Author traces influence of the Territory on famous artists 

Daena Murray launches her book, 'The Sound of the Sky', on 11 November at MAGNT

For many artists trained in the European tradition the Australian landscape was a mysterious and perplexing place until they saw it for themselves.

Darwin curator Daena Murray explores the influence of the landscape and the Territory’s Indigenous people on a broad range of artists who visited the Territory over more than two centuries in her new book The Sound of the Sky.

The book, published by Charles Darwin University Press, will be launched on Saturday (11 November) at the annual History Colloquium at the Museum and Art Gallery of the Northern Territory.

Ms Murray, Curator of Visual Arts at the MAGNT for the past 13 years, will present a paper on selected artists from her book as part of the Colloquium.

The artists in her discussion include such famous names as Russell Drysdale, Sir Sidney Nolan and Margaret Preston, as well significant artists Jacqueline Hick, Godfrey Miller and Arthur Murch.

Her book, however, explores the influence of the Territory on more than 80 artists, beginning with William Westall, an artist on board Matthew Flinders’ ship Investigator as the crew explored the coastline in 1802-03.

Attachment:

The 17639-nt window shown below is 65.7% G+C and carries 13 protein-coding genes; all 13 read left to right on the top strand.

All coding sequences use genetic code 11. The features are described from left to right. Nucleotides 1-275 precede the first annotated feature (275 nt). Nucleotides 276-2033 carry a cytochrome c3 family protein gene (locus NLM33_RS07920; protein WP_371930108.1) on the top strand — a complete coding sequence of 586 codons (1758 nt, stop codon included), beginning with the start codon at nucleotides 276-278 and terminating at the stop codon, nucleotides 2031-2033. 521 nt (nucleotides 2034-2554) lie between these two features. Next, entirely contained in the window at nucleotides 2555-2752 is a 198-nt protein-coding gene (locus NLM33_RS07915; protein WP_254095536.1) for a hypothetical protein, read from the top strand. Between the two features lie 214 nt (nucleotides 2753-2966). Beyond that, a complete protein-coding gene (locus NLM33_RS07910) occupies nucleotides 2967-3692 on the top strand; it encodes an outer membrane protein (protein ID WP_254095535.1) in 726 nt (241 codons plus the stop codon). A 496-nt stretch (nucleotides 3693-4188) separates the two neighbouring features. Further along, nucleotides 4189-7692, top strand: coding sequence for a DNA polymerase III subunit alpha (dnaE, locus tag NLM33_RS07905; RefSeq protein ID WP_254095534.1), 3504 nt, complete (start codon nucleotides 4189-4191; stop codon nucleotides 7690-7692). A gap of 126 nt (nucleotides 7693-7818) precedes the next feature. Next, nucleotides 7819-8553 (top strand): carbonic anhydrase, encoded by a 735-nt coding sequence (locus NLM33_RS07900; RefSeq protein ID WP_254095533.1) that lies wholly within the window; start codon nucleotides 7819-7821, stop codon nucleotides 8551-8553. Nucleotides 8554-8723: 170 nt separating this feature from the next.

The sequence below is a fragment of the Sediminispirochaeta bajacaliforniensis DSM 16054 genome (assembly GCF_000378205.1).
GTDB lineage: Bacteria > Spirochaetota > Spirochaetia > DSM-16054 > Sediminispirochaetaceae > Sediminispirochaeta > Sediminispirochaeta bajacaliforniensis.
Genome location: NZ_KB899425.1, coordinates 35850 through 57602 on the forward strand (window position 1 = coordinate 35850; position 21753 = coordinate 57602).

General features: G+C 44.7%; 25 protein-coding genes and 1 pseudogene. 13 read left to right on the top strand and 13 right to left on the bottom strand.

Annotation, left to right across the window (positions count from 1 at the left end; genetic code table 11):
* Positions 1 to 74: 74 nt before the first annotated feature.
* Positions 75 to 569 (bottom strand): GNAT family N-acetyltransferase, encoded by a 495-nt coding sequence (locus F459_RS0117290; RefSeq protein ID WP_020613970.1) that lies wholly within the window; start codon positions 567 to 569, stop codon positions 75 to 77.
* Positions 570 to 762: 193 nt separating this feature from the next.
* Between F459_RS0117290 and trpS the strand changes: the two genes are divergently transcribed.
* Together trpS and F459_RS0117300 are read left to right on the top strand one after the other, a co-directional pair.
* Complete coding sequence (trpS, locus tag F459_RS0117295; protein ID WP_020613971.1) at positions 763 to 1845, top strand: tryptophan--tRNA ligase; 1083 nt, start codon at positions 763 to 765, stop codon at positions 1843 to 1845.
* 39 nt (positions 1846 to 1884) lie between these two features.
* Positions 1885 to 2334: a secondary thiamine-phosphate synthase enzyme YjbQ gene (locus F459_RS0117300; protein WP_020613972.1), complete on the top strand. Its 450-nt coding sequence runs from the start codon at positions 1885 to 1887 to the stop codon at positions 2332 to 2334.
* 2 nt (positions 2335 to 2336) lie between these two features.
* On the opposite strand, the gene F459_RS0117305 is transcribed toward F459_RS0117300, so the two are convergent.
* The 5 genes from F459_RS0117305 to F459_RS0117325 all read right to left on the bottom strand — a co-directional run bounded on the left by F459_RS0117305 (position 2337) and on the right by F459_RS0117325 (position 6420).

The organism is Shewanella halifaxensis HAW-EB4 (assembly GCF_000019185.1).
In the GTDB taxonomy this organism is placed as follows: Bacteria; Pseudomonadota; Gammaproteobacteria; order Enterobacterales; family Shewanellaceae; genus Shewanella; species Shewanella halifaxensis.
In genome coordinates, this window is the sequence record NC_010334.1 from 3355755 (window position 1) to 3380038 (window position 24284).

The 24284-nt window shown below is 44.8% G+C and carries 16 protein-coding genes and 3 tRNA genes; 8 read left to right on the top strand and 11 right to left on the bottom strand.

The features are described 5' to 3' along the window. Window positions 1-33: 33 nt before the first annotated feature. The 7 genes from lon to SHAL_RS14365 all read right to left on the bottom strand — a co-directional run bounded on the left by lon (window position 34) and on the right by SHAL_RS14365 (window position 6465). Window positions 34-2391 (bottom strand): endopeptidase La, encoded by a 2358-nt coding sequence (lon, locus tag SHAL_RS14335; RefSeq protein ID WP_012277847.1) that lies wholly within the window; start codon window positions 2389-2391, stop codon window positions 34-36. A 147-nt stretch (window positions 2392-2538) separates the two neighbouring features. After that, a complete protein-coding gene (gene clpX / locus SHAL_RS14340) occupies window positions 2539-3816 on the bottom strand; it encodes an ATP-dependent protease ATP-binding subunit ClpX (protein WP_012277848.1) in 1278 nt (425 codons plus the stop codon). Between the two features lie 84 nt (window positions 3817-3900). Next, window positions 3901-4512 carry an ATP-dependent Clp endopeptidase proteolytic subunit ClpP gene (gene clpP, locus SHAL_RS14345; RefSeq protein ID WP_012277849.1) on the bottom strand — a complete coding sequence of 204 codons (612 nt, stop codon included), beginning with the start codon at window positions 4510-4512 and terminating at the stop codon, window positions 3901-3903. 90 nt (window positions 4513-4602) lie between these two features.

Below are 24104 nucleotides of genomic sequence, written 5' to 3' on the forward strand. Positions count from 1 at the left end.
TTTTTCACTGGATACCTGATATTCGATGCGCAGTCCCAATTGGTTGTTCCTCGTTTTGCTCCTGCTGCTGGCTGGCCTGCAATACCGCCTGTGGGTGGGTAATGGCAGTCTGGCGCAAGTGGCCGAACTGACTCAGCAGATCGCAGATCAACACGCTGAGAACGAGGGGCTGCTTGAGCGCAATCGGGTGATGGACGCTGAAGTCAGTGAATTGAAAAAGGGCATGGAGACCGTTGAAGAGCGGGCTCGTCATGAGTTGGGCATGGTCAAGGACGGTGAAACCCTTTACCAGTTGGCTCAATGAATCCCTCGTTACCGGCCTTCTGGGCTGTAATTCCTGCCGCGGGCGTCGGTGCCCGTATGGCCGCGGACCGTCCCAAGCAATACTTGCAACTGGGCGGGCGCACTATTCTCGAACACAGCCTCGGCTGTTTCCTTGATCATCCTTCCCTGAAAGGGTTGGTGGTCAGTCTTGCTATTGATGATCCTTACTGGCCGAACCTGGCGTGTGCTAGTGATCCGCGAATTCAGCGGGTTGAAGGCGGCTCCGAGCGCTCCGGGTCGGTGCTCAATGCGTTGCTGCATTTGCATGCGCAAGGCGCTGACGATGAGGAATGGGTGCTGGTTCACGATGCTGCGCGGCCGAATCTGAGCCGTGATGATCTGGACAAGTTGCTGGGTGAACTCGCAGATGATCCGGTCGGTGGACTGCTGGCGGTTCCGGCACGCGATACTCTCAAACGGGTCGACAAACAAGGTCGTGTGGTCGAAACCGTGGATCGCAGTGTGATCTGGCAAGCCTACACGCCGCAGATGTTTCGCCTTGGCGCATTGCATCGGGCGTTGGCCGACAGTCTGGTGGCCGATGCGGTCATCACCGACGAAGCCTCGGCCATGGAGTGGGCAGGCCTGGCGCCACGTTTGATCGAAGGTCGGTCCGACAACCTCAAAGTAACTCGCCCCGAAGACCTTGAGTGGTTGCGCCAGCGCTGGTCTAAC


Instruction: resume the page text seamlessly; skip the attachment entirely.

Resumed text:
‘The book takes a look at what happened to many artists trained in the European fine art tradition after they had seen the Northern Territory,’ says Ms Murray.

‘Its influence was often quite profound, with the artists being taken with the differences in the forms and colours they could capture. In some cases the impact was so great that the artists decided to concentrate on landscapes subjects for the first time after their visits.

'People down south could not believe that these artists were capturing the landscape accurately. They believed they were exaggerating the colours and had become in effect modernists.'

She says Sidney Nolan’s first trip to the Territory in 1950 was a landmark in his development as an artist. It was the first time he had painted a series where the subjects were solely landscapes.

‘Nolan was taken all over the Territory by plane and by truck, and spent a lot of time in the central desert. He returned on several occasions.’

Not all artists, however, were so taken by the landscape that they ignored the Indigenous communities. In fact the Hermannsburg Mission was a stopping place for these artists from the 1930s. Visitors such as Arthur Murch and William Ricketts created portraits of Aboriginal people.

The Sound of the Sky was also the title of an exhibition Ms Murray curated at the MAGNT earlier this year. The material in her book is based on her PhD, although Ms Murray says she has written a book designed for a wide audience.

* The Sound of the Sky ($75) will be available at major bookstores, CDU Bookshop and MAGNT bookshop.